UK roundup: Dock workers’ pension scheme seals £725m buy-in
Pension Insurance Corporation (PIC) has backed a £725m (€823m) buy-in with the Former Registered Dock Workers Pension Fund, a multi-employer scheme for workers in ports and shipping companies around the UK.
In a statement, PIC said the transaction had completely removed liability risk from the pension fund, following previous insurance transactions.
The trustee board had completed “significant preparatory work”, PIC added, allowing it to seal the deal at an ”attractive” price. The transaction was funded from scheme assets without the need for additional contributions from sponsoring employers, according to the insurer.
Ken Hardman, partner at LCP, which advised on the deal, said: “This demonstrates the benefit of investing in work up front, which enabled even a complex transaction such as this to be carried out quickly and efficiently. Pricing has improved markedly due to lower longevity expectations and increased insurer competition, and the fund was able to seize this opportunity.”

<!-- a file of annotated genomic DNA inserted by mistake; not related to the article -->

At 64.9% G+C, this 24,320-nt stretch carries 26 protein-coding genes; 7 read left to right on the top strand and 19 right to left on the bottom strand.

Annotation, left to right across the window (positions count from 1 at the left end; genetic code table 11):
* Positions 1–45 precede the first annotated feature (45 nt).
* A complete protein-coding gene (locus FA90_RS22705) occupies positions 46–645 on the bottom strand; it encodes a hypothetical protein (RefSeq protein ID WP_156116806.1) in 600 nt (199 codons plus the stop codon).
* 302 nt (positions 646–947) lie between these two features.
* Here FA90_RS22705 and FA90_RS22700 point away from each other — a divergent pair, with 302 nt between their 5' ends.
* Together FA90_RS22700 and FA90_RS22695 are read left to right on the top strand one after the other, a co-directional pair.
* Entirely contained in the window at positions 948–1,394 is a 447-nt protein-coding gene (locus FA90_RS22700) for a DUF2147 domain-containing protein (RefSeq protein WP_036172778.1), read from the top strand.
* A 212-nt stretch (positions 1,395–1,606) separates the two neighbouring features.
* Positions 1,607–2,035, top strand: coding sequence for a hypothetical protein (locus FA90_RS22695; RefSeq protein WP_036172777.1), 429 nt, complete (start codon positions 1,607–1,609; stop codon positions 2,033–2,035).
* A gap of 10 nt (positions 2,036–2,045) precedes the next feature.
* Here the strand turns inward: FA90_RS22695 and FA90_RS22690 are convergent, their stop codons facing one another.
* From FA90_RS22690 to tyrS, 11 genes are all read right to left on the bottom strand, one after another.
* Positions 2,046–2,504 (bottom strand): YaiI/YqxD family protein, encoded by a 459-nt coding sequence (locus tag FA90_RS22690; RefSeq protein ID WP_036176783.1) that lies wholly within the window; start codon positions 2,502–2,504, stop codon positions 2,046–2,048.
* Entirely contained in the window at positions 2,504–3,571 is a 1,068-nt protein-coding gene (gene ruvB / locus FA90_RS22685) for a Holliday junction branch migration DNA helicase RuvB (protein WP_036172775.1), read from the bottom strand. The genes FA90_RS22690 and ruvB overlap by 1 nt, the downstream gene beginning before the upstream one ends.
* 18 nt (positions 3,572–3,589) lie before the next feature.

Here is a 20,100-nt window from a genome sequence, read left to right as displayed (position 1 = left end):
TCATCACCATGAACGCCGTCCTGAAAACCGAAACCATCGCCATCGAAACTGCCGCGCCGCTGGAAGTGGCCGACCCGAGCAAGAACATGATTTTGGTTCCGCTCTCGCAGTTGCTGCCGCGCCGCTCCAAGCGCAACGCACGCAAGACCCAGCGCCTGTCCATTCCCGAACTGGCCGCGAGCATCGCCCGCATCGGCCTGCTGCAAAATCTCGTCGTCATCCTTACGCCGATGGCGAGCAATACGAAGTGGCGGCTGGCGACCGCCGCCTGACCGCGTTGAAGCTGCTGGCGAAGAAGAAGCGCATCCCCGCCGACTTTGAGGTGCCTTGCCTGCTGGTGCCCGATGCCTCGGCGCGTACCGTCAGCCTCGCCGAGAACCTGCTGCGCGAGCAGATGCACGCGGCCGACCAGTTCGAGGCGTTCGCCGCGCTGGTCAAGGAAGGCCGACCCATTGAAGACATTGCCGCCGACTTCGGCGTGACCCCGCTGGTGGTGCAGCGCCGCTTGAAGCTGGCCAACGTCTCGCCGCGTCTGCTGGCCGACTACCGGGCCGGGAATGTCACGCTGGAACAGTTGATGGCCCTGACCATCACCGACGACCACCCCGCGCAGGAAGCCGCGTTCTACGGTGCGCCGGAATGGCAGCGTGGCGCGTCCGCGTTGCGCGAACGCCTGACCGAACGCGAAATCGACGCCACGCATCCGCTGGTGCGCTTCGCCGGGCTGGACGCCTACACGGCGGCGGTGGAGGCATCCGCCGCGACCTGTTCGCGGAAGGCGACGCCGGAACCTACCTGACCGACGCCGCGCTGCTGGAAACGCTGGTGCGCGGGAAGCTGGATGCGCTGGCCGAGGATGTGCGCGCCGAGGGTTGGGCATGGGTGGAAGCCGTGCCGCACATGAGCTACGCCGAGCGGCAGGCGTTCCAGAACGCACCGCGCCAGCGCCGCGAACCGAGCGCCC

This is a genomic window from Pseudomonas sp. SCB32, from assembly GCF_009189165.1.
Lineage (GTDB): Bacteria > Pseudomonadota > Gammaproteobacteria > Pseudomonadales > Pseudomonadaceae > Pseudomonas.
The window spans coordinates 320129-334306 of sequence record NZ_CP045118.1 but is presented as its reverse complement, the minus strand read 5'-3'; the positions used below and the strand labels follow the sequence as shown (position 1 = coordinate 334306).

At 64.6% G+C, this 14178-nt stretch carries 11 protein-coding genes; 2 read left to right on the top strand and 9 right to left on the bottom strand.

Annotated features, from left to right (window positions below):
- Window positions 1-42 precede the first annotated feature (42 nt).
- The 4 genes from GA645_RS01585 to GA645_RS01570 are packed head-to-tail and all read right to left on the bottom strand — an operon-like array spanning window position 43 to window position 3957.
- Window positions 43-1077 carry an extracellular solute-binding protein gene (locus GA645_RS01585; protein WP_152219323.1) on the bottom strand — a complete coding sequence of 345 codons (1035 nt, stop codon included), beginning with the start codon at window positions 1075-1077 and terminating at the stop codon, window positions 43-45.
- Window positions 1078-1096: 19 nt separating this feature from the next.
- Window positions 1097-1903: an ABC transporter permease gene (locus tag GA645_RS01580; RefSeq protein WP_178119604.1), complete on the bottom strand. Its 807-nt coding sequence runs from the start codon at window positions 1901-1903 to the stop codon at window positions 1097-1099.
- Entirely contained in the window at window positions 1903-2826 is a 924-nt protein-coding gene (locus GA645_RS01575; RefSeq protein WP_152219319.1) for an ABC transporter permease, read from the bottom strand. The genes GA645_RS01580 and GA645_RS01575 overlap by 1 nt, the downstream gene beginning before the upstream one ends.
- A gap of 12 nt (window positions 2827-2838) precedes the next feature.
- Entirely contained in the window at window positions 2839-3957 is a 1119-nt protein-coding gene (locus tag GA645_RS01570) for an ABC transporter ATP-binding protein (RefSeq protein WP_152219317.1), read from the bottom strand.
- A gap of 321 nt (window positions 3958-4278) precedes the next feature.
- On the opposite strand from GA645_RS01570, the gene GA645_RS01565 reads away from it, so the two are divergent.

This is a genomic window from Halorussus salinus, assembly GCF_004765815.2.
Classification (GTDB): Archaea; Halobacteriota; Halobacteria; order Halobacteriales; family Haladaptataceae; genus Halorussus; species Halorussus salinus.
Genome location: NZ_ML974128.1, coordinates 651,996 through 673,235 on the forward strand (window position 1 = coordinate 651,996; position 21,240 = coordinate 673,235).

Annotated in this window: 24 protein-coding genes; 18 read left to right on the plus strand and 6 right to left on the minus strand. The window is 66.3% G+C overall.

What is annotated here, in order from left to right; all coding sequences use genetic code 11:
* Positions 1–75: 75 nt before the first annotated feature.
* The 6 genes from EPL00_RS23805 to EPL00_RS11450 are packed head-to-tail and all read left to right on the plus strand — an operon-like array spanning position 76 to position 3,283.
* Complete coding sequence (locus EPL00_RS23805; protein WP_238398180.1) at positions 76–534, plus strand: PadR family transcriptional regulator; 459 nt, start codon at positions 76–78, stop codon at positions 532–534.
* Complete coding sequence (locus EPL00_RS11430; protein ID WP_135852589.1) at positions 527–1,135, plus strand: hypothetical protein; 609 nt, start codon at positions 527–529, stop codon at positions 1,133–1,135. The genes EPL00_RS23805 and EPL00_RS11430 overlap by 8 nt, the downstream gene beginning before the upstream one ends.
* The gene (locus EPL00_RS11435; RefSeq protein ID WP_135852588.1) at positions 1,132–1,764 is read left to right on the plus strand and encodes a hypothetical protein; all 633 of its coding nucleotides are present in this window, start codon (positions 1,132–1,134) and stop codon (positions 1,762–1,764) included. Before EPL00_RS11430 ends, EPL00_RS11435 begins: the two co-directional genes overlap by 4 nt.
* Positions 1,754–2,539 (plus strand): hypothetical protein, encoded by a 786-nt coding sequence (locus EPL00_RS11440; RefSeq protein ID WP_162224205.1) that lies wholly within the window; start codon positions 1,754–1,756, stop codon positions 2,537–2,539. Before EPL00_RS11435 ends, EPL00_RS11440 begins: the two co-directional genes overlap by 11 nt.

BAE Systems finalises deficit recovery plan
Aerospace giant BAE Systems plans to cease deficit reduction contributions into its £21.4bn pension scheme by 2026, according to a stock exchange announcement.
The FTSE 100-listed company is currently scheduled to pay £220m into the scheme next year, with future contributions linked to increases in shareholder dividends.
However, following a formal valuation of the scheme as of 31 March 2017 and subsequent discussions with the scheme trustees and the Pensions Regulator, BAE Systems said it would begin reducing its deficit reduction contributions from 2022. The contributions would cease entirely from 2026.
BAE will contribute a further £50m if the scheme’s funding level falls below a certain level.
The company said its pension liabilities had reduced due to changes in “both actual and forecast mortality rates since the last valuation” in 2014.
UK pension funds selling UK equities
Domestic pension funds held just 3% of UK listed stocks at the end of 2016, according to the Office for National Statistics (ONS).
While the nominal value of UK equities held by pension funds increased by £0.6bn since the end of 2014, to £60.6bn, this increase trailed the 17.9% gain posted by the FTSE All Share index in the same period, implying UK funds were net sellers.
Since the end of 2010, the ONS’ data showed that UK pension funds’ domestic equity holdings had shrunk from £103.3bn, or 5.6%.
At the same time, foreign ownership of equities grew from 43.1% to 53.9%, to more than £1.1trn at the end of last year.